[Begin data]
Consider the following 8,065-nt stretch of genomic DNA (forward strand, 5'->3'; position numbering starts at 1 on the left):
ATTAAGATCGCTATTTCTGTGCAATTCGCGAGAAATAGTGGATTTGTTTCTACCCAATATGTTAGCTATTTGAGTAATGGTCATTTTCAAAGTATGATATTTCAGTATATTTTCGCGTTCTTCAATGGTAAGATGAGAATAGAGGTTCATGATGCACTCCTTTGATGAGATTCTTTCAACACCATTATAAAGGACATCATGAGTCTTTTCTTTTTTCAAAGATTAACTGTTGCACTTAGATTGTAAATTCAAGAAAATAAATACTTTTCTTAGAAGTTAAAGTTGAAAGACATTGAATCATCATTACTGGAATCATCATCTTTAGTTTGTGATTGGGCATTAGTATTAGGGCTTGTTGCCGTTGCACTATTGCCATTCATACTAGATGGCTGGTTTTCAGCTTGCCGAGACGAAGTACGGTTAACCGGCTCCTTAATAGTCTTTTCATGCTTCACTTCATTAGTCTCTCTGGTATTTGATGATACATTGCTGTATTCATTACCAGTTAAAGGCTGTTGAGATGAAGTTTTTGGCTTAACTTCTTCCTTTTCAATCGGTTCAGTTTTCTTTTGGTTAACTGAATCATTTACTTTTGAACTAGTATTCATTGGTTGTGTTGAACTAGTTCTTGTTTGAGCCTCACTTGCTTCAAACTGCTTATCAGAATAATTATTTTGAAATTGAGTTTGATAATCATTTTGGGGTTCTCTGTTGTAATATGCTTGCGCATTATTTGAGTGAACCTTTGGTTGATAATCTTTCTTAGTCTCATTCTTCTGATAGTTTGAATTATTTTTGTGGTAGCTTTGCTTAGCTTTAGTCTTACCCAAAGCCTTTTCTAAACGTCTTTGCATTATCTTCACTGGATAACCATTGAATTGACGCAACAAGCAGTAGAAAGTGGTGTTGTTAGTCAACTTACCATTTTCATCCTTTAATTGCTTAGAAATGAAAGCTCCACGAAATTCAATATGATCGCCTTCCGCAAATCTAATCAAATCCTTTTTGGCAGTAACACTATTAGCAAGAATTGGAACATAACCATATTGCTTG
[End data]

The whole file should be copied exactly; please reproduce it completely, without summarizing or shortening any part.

Consider the following 8,065-nt stretch of genomic DNA (forward strand, 5'->3'; position numbering starts at 1 on the left):
ATTAAGATCGCTATTTCTGTGCAATTCGCGAGAAATAGTGGATTTGTTTCTACCCAATATGTTAGCTATTTGAGTAATGGTCATTTTCAAAGTATGATATTTCAGTATATTTTCGCGTTCTTCAATGGTAAGATGAGAATAGAGGTTCATGATGCACTCCTTTGATGAGATTCTTTCAACACCATTATAAAGGACATCATGAGTCTTTTCTTTTTTCAAAGATTAACTGTTGCACTTAGATTGTAAATTCAAGAAAATAAATACTTTTCTTAGAAGTTAAAGTTGAAAGACATTGAATCATCATTACTGGAATCATCATCTTTAGTTTGTGATTGGGCATTAGTATTAGGGCTTGTTGCCGTTGCACTATTGCCATTCATACTAGATGGCTGGTTTTCAGCTTGCCGAGACGAAGTACGGTTAACCGGCTCCTTAATAGTCTTTTCATGCTTCACTTCATTAGTCTCTCTGGTATTTGATGATACATTGCTGTATTCATTACCAGTTAAAGGCTGTTGAGATGAAGTTTTTGGCTTAACTTCTTCCTTTTCAATCGGTTCAGTTTTCTTTTGGTTAACTGAATCATTTACTTTTGAACTAGTATTCATTGGTTGTGTTGAACTAGTTCTTGTTTGAGCCTCACTTGCTTCAAACTGCTTATCAGAATAATTATTTTGAAATTGAGTTTGATAATCATTTTGGGGTTCTCTGTTGTAATATGCTTGCGCATTATTTGAGTGAACCTTTGGTTGATAATCTTTCTTAGTCTCATTCTTCTGATAGTTTGAATTATTTTTGTGGTAGCTTTGCTTAGCTTTAGTCTTACCCAAAGCCTTTTCTAAACGTCTTTGCATTATCTTCACTGGATAACCATTGAATTGACGCAACAAGCAGTAGAAAGTGGTGTTGTTAGTCAACTTACCATTTTCATCCTTTAATTGCTTAGAAATGAAAGCTCCACGAAATTCAATATGATCGCCTTCCGCAAATCTAATCAAATCCTTTTTGGCAGTAACACTATTAGCAAGAATTGGAACATAACCATATTGCTTG